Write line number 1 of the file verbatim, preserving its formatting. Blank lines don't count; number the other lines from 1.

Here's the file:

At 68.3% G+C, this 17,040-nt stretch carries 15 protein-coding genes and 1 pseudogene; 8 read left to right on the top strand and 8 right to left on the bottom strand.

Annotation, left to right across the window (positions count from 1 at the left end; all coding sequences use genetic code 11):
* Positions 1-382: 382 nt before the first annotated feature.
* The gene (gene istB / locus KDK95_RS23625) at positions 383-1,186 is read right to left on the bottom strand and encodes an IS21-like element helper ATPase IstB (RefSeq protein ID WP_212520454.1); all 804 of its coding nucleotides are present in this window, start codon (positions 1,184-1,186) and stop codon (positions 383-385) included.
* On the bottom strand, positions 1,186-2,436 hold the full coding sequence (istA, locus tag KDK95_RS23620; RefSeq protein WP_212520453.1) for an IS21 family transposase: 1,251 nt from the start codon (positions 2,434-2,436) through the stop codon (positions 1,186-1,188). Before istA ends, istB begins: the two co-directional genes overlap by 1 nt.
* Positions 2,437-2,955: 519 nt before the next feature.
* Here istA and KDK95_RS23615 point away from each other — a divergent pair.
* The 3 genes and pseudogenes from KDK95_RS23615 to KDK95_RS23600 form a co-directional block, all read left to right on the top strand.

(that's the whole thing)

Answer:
At 68.3% G+C, this 17,040-nt stretch carries 15 protein-coding genes and 1 pseudogene; 8 read left to right on the top strand and 8 right to left on the bottom strand.